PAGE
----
Motorcycle Helmets Reduce Spine Injuries After Collisions
Helmet Weight as a Risk to Neck Injuries Called a “Myth”
March 2011 – Motorcycle helmets, long known to dramatically reduce the number of brain injuries and deaths from crashes, appear to also be associated with a lower risk of cervical spine injury, new research from Johns Hopkins University School of Medicine suggests.
“We are debunking a popular myth that wearing a helmet while riding a motorcycle can be detrimental during a motorcycle crash,” says study leader Adil H. Haider, M.D., M.P.H., an Assistant Professor of Surgery at the Johns Hopkins University School of Medicine.
“Using this new evidence, legislators should revisit the need for mandatory helmet laws. There is no doubt that helmets save lives and reduce head injury. And now we know they are also associated with a decreased risk of cervical spine injury.”
For more than two decades, the researchers say, activists lobbying against universal helmet laws have cited a small study suggesting that, in the event of a crash, the weight of a helmet could cause significant torque on the neck that would be devastating to the spine.
But results of the new Johns Hopkins study, published online in the Journal of the American College of Surgeons, shows that helmeted riders were 22 percent less likely to suffer cervical spine injury than those without helmets (Here is the article abstract).
The study reviewed and mined the National Trauma Databank, looking through information on more than 40,000 motorcycle collisions between 2002 and 2006.
Even with what researchers say are mountains of evidence that helmets reduce mortality and traumatic brain injury after a collision, many states, including Florida, Pennsylvania and Texas, have over the past 15 years repealed their mandatory helmet use laws after lobbying from motorcycle riders, Haider says.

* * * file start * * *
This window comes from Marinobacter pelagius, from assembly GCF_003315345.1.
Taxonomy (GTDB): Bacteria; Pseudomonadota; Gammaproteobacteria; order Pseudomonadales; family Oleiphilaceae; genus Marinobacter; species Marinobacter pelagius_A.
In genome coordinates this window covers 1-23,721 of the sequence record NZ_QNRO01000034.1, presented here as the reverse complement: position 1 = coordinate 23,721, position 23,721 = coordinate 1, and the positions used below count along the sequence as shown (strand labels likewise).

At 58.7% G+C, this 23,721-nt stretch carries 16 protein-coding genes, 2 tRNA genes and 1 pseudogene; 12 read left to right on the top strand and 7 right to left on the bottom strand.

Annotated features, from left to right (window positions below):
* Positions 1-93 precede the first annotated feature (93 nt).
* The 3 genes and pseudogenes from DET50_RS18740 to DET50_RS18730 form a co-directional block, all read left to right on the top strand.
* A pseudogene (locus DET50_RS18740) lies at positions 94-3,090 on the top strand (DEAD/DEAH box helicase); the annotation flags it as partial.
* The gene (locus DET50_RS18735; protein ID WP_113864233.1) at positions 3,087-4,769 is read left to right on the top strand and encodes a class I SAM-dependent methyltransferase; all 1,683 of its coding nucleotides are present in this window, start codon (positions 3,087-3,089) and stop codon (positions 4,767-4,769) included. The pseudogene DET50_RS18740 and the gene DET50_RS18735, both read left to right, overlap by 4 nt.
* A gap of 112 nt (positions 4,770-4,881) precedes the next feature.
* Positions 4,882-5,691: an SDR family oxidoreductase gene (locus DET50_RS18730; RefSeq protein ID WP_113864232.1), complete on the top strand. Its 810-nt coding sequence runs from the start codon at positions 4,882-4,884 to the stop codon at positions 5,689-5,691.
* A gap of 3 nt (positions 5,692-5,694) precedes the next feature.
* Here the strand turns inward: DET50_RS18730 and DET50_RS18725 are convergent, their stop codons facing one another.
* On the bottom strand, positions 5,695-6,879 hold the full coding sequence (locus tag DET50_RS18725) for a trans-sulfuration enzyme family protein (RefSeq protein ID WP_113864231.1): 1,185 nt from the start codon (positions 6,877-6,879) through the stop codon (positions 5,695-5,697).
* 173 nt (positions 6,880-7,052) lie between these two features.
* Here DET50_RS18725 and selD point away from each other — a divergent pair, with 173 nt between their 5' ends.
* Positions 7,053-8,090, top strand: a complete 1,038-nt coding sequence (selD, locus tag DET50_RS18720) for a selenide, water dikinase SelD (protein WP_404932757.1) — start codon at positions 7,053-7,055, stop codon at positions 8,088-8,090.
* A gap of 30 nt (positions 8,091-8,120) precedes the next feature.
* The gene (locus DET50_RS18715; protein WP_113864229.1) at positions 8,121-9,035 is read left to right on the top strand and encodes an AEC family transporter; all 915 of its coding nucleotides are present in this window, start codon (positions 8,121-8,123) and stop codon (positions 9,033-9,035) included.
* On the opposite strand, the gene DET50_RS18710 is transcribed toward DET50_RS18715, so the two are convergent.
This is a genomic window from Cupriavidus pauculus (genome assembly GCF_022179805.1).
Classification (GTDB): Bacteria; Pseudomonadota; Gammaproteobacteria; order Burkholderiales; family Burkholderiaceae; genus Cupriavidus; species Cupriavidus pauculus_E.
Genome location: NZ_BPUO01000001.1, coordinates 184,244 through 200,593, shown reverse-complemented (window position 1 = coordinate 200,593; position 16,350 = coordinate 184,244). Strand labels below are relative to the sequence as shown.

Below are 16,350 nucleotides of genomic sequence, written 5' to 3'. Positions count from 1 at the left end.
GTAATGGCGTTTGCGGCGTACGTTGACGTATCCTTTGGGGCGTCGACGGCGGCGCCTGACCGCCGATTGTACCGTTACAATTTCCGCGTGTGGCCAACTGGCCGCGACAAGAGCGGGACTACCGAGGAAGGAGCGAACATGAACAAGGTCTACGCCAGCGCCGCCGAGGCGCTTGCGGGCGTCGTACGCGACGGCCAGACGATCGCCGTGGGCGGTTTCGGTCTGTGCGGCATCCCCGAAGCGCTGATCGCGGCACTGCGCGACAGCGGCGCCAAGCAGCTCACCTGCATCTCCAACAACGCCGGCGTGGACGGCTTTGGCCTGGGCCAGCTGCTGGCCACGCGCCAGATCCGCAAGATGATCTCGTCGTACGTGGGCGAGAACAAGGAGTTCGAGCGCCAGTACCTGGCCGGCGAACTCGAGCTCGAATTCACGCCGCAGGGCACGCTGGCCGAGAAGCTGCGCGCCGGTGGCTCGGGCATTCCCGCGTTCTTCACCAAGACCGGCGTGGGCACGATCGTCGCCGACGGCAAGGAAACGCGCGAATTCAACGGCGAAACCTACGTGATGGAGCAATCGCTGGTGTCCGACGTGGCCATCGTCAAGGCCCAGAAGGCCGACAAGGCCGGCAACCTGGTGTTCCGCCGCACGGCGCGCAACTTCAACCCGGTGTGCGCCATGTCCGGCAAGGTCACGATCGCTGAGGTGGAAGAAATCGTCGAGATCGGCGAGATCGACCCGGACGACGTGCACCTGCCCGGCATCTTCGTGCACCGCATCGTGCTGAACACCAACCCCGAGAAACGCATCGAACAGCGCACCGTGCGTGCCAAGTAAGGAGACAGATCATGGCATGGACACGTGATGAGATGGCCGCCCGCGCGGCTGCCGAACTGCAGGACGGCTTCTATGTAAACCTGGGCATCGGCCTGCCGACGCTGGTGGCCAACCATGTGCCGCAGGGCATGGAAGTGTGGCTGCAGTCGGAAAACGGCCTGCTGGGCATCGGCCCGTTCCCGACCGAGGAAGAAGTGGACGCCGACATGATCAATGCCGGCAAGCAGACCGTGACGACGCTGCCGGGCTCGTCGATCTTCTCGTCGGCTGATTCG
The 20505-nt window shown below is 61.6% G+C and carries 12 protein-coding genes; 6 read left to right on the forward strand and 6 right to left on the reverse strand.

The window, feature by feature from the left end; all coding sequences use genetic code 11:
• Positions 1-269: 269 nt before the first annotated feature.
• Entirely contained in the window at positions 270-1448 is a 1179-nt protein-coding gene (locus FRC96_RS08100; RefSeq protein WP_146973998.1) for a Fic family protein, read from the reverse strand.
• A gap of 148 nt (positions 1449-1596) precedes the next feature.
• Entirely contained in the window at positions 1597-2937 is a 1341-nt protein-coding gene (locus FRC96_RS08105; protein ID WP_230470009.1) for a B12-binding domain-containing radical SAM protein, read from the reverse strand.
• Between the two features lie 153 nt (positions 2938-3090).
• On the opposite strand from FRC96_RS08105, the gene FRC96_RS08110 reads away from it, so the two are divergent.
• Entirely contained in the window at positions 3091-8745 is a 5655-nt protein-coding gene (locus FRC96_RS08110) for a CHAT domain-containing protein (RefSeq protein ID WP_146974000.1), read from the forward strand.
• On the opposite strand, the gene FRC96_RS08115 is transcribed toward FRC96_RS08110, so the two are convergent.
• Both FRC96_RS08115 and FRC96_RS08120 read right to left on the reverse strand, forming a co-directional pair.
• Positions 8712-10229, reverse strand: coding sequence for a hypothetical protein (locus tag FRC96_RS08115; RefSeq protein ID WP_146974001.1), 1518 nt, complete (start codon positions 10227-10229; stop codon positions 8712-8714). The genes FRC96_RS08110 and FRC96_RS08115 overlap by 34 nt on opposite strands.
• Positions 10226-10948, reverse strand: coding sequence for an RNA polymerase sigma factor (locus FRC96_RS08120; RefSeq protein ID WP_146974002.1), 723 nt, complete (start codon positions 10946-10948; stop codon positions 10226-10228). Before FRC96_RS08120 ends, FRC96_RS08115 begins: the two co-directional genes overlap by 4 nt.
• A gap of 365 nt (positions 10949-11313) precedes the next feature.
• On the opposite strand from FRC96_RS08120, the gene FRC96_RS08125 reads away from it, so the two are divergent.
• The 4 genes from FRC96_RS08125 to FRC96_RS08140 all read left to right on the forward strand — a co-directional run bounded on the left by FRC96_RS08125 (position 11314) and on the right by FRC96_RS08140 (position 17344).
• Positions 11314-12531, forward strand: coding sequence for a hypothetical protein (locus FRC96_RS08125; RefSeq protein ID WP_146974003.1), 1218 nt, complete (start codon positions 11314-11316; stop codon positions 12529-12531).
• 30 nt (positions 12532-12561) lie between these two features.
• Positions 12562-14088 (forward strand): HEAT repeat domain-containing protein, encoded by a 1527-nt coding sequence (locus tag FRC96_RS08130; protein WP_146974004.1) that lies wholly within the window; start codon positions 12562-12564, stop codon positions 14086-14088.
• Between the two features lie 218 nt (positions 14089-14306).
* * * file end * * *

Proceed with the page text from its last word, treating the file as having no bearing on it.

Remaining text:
Anti-helmet lobbyists often cite a 25-year-old study which found more spine injuries in helmet wearers. That study, has been criticized by many, including the National Highway Traffic Safety Administration, because of flawed statistical reasoning.
“Additionally, helmet technology has significantly improved since that time — now helmets are much lighter but even sturdier and more protective” Haider says.
Forty years ago, Haider says, nearly all states required helmets for motorcyclists of any age in the United States. Today, helmets are mandatory for all riders in only 20 states, Puerto Rico and the District of Columbia.
Since 1997, motorcycle injuries in the U.S. have increased by roughly 5,000 per year and motorcycle fatalities have nearly doubled, according to the new journal article.
Haider’s study, like many others before, found a reduction in risk of traumatic brain injury in helmet wearers (65 percent) and decreased odds of death (37 percent).
But the new paper, Haider says, is the strongest evidence yet that helmets significantly reduce cervical spine injury, which can result in paralysis.
Other Johns Hopkins researchers who contributed to this study include Curt Bone; Keshia M. Pollack, Ph.D., M.P.H. Cassandra Villegas, M.P.H. Kent Stevens, M.D., M.P.H. David T. Efron, M.D. and Elliott R. Haut, M.D.